Review: Under The Skin (Unit 102 Actors Company)

Secrets are revealed when a little girl goes missing in Under the Skin playing at Toronto’s Unit 102

As I was picking up my tickets at Unit 102 on opening night of Under The Skin, the front of house manager’s words echoed in the space: “The show is an hour and forty-five minutes, no intermission.” In my recent theatre-going experience, nothing fills me with dread more than such an utterance. I subscribe to the ‘cap-it-at-eighty-minutes-and-call-it-a-day’ philosophy of one-act plays. However, even the wisest among us are wrong at times, and I am happy to report that I enjoyed every one of the performance’s one hundred and five minutes.

Under The Skin begins immediately after a twelve-year-old girl goes missing. It explores how her disappearance affects her mother, Maggie, and her married neighbours, John and Renee. The play follows these three people from the beginning of spring until Halloween night, and it delves into the multidimensional relationships they have with each other. Renee is caught in an abusive relationship with John and can’t find her way out. She is at odds with her feelings about Maggie, torn between love and jealousy and constantly feeling the need to impress. John resents Renee for not disclosing that she had two children before he asked her to marry him. Maggie agonizes over her missing daughter and vacillates between being a good friend to Renee and not overstepping her boundaries.

The audience knows the score after the first scene but the story’s unravelling is so compelling that it’s hard not to be enthralled. The chilling climax still haunts me days after I attended the performance.

Under The Skin has a fantastic ensemble cast. Luis Fernandes is sadistic, pathological and frightening as the abusive John Gifford. Sam Coyle’s Renee Gifford is painfully self-conscious and insecure and is the embodiment of a woman who tries too hard and can’t win. Krista Morin plays a dishevelled Maggie Benton, who is in shock, slightly manic and prone to both chain smoking and bouts of inappropriate laughter.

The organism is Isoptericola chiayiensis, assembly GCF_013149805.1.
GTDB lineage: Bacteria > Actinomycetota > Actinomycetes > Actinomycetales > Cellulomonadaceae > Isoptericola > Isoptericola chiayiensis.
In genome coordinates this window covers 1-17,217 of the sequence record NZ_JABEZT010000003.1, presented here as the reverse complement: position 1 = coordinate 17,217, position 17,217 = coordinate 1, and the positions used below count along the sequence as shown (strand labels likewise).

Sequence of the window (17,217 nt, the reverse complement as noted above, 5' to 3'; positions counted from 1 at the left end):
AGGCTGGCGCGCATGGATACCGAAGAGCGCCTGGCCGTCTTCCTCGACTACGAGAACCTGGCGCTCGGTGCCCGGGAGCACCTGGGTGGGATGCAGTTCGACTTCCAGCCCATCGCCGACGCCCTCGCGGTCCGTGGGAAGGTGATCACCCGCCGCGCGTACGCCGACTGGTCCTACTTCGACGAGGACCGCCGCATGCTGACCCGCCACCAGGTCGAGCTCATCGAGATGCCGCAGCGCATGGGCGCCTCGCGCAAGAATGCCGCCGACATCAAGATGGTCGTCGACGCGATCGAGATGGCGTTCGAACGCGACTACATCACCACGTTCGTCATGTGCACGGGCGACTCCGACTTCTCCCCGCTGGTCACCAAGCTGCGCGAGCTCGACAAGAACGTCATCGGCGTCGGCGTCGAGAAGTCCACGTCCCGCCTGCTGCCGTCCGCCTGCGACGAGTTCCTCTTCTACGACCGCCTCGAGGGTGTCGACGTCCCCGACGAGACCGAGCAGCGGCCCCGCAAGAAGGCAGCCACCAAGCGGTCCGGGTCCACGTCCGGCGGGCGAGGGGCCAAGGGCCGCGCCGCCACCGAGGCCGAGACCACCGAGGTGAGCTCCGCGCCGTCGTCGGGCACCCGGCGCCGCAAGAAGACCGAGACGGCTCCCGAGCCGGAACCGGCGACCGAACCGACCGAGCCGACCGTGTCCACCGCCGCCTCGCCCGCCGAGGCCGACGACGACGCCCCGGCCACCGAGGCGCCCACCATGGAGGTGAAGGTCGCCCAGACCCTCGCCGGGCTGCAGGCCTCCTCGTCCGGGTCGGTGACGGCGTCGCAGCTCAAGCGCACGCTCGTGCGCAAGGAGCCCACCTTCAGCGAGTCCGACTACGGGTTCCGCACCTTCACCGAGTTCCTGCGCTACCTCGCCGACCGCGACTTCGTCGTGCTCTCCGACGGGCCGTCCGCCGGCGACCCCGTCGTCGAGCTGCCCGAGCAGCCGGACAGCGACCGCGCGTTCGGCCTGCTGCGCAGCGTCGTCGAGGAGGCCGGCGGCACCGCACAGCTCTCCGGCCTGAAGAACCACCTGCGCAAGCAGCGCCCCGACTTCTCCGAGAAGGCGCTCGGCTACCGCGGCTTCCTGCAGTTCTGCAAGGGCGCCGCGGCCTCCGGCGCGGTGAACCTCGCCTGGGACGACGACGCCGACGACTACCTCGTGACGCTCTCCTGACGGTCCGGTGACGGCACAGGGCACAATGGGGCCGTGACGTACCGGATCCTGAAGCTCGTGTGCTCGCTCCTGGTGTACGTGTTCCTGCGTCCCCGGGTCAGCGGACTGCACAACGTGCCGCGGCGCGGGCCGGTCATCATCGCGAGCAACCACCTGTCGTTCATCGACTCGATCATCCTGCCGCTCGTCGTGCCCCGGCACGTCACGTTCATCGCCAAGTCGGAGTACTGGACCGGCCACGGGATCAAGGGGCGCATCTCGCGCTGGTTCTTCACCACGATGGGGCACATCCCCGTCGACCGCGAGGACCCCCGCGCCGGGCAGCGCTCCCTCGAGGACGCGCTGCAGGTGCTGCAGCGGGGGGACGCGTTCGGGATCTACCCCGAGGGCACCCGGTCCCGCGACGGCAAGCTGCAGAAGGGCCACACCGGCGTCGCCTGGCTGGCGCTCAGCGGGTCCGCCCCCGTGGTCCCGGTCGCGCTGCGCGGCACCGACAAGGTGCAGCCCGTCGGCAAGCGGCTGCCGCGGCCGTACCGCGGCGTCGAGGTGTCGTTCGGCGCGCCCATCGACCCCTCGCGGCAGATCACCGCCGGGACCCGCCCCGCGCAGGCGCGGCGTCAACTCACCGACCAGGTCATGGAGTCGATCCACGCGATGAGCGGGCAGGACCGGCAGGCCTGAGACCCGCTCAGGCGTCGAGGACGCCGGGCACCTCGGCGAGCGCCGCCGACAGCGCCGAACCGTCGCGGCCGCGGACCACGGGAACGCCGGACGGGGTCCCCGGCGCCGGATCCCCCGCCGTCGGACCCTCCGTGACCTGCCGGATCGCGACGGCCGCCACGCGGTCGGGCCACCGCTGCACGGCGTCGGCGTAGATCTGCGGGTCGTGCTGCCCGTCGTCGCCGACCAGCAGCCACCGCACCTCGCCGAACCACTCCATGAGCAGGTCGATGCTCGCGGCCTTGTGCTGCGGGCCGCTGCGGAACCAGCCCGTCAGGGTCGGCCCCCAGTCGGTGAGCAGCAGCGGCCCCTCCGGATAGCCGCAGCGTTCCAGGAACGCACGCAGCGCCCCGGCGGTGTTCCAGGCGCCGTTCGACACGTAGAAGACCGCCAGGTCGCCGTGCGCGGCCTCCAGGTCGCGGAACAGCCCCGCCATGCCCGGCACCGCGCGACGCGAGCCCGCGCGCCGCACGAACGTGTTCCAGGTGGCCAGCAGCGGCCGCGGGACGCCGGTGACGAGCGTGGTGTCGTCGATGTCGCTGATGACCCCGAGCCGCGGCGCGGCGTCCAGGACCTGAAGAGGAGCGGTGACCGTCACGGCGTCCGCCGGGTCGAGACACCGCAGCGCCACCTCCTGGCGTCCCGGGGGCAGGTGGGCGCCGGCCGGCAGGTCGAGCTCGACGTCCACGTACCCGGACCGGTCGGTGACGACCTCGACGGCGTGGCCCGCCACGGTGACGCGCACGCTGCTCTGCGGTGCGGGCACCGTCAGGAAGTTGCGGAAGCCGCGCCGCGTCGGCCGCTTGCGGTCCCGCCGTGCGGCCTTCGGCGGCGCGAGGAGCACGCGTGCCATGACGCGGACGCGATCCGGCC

The most remarkable aspect of the two women’s performances is watching their exchange of emotional states. Coyle’s Renee is the more put-together and orderly character in the beginning while Morin’s character struggles to maintain her sanity. Just before the climax, the transition is complete. Maggie is riding to the top of the so-called wheel of fortune while Renee fights being crushed under its turn.

The transitions between scenes are effortless. The show runs at a good pace and every moment counts. All aspects of the violence are believable and the devil is in the detail; an emphatic past tense, a kiss that lingers too long, a child’s scream and tape on a pair of glasses are a few examples. The set evokes a busy family kitchen in which the owner takes pride and the countertop appliances, photos and fridge art suggest activity. In stark contrast is John’s workroom which is dark, stagnant and ominous.

As a person who’s done extensive research on missing women, I’d be remiss not to mention the numerous trigger warnings for violence against women there are throughout the play. Betty Lambert wrote Under The Skin in 1983 and, unfortunately, the play continues to tell a story as relevant as it is ubiquitous. It is full of the complexities of marriage, friendship, parenthood and the struggle between hanging on and letting go.


Photo of Luis Fernandes, Sam Coyle and Krista Morin by Michael Osuszek